"vos" is an archaic word for "you" (equivalent to the English "ye") which is still used in Central and Latin America. (See http://www.wordreference.com/es/en/translation.asp?spen=vos)
So "vos tenés" is "you have". (See http://www.wordreference.com/conj/EsVerbs.aspx?v=tener)

We don't have to use it here. We could also translate "you have" to "tú tienes", "usted tiene", "vosotros tenéis", or "ustedes tienen".

1 year ago

https://www.duolingo.com/ron.seymour

You all will have to excuse me if I have missed a key point in this discusion but I wrote 'tú tienes que pedírmelo' Can anyone comment on that please?

1 year ago

https://www.duolingo.com/rogercchristie
rogercchristie
  • 24
  • 23
  • 20
  • 14
  • 304

The "tú" is not essential but it is not wrong; "tienes" already means you have (and nothing else), but the "tú" can be used for emphasis.

1 year ago

https://www.duolingo.com/Mia426738

The form "tienes" already implies that it refers to "tú". Why does Duo say the sentence is wrong without "tú"?

1 year ago

https://www.duolingo.com/hobbymueller
hobbymueller
  • 21
  • 11
  • 10
  • 9
  • 388

wouldn't "lo tienes que pedirme" work too?

1 year ago

https://www.duolingo.com/rogercchristie
rogercchristie
  • 24
  • 23
  • 20
  • 14
  • 304

This has been answered so many times already. Don't split the pronouns.

7 months ago

https://www.duolingo.com/Tristan_Fairhair
Tristan_Fairhair
  • 23
  • 21
  • 19
  • 12
  • 495

Why wasn't "debes pedírmelo" accepted?

1 year ago

https://www.duolingo.com/rogercchristie
rogercchristie
  • 24
  • 23
  • 20
  • 14
  • 304

I understand "Debes pedírmelo" means "You must ask me for it".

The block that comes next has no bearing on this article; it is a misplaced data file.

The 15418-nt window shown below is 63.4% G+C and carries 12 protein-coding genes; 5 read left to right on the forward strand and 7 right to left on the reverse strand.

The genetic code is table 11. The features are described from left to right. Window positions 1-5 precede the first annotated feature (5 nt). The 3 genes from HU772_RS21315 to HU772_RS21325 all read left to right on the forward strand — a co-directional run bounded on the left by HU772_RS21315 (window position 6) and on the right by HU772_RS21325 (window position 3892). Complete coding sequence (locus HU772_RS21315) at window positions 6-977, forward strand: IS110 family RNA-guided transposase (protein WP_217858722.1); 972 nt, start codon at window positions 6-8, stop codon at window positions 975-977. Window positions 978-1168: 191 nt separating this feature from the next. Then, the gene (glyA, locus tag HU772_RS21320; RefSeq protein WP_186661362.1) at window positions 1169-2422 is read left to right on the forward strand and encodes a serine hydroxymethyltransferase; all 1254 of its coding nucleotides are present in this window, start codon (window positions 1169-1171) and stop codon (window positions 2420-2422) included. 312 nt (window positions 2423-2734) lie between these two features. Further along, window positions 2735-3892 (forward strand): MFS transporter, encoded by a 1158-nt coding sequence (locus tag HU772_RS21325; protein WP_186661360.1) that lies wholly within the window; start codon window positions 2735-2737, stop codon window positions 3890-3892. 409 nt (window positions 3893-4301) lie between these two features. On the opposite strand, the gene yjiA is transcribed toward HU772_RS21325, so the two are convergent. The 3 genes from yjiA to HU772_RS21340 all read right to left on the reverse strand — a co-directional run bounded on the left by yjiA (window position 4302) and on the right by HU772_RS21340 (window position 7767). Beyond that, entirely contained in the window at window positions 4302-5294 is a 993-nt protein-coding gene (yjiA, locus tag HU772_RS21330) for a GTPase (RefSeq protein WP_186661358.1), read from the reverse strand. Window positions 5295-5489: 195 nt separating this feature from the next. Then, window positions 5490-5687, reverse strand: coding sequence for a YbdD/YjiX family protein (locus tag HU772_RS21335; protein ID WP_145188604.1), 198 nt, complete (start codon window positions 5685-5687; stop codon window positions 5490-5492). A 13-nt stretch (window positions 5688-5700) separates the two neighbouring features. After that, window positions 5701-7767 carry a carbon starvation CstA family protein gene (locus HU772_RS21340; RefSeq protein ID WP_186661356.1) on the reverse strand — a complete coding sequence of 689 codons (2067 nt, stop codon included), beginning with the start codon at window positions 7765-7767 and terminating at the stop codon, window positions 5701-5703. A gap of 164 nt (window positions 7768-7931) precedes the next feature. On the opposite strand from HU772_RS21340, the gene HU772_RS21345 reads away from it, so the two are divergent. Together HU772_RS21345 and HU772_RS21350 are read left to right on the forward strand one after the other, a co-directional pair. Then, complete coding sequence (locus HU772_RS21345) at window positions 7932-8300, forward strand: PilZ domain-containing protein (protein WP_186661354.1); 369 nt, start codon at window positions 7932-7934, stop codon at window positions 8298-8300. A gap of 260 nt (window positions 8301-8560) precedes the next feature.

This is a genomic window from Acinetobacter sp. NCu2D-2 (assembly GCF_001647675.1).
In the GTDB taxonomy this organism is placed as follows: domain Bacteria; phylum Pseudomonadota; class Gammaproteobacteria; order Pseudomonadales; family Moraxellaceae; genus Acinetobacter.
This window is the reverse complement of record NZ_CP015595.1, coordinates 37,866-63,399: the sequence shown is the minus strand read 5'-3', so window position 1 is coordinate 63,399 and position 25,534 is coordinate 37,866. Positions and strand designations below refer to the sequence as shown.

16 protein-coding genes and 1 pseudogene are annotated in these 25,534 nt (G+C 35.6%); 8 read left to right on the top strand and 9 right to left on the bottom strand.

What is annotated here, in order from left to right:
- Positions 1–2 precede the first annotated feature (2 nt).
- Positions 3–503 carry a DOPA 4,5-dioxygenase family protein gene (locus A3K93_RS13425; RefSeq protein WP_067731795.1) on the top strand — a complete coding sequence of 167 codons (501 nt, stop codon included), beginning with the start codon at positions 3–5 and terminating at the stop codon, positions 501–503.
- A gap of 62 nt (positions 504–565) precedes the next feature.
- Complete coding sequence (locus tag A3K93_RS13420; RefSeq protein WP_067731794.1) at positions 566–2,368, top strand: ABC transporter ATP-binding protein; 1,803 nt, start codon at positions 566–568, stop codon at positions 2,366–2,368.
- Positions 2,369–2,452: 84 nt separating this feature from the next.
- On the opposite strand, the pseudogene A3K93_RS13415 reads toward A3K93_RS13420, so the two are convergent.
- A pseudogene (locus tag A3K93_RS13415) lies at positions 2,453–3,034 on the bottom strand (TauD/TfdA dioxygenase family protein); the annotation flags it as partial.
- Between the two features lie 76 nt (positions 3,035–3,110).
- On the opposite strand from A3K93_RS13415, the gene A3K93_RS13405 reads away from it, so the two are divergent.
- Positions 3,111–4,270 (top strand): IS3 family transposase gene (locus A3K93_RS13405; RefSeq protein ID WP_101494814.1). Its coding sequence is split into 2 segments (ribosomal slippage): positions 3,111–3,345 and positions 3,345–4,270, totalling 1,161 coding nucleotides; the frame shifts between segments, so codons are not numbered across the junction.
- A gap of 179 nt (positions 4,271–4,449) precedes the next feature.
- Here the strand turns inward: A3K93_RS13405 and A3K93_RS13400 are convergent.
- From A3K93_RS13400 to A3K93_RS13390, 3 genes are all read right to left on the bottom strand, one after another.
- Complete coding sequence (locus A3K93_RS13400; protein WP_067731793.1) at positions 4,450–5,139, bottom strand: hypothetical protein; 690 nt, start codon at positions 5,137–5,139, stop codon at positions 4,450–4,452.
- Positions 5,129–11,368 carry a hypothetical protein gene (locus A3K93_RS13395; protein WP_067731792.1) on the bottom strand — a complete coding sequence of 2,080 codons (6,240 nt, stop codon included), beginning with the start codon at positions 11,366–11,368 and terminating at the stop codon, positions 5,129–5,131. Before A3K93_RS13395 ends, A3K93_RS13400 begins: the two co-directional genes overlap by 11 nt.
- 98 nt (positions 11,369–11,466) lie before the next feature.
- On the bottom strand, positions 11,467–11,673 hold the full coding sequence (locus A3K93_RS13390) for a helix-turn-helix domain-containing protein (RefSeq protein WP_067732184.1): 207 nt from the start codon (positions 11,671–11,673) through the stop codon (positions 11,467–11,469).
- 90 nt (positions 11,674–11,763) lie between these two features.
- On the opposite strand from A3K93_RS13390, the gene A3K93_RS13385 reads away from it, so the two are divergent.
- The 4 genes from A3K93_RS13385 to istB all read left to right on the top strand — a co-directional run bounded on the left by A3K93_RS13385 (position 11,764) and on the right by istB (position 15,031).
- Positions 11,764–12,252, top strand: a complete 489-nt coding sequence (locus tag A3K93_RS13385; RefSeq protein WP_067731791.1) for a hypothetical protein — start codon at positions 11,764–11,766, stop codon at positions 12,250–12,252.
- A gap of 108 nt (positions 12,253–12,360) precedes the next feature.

7 months ago

https://www.duolingo.com/ron.seymour

I opted for ' tú tienes que pedirmelo' but Duo did not agree. Seguramente esto es correcto.

1 year ago

https://www.duolingo.com/Suzannia

I answered that as well, and Duo said it was correct, por supuesto. maybe you had a typo?

11 months ago

https://www.duolingo.com/IrisDurfee

How does one know when to use "debo"? It seemed to me that this sentence qualifies.....right?

10 months ago

https://www.duolingo.com/Geoffr18

Debe de pedir was the answer Duolingo gave me!

9 months ago

https://www.duolingo.com/Carlos__Morais
Carlos__Morais
  • 25
  • 25
  • 25
  • 24
  • 23
  • 11
  • 281

What's wrong with "Tu tienes que me lo pedir"?

9 months ago

https://www.duolingo.com/rogercchristie
rogercchristie
  • 24
  • 23
  • 20
  • 14
  • 304

"me lo" before the conjugated verb or "-melo" after the infinitive.

So either "Tú me lo tienes que pedir" or "Tú tienes que perdírmelo".

Note: there are also several other Spanish translations of the English sentence. Read the other comments.

7 months ago

https://www.duolingo.com/tlokken
tlokken
  • 25
  • 6
  • 2
  • 9

Why do I need Lo here?

8 months ago

https://www.duolingo.com/fabian_hh
fabian_hh
  • 22
  • 14
  • 11
  • 224

Because it does not say: You have to ask me. 'for it' is represented through 'lo' in this case

8 months ago

https://www.duolingo.com/Charlie6361

Usted vs tu ? Why cant they be interchangeable?

8 months ago

https://www.duolingo.com/rogercchristie
rogercchristie
  • 24
  • 23
  • 20
  • 14
  • 304

Either usted or tú is OK but you have to change the conjugated verb as well.

7 months ago

https://www.duolingo.com/Galinuo
Galinuo
  • 19
  • 9
  • 8
  • 6
  • 2

Would "tienes que lo pedirme" work?

7 months ago

https://www.duolingo.com/JoonhaHwan1

Tú me tienes que pedirlo. Can someone explain why this is not correct? I am confused because 'tengo que pedirlo' is correct no?

Thanks!

7 months ago

https://www.duolingo.com/rogercchristie
rogercchristie
  • 24
  • 23
  • 20
  • 14
  • 304

Don't split up the pronouns.

"me lo" before the conjugated verb or "-melo" after the infinitive.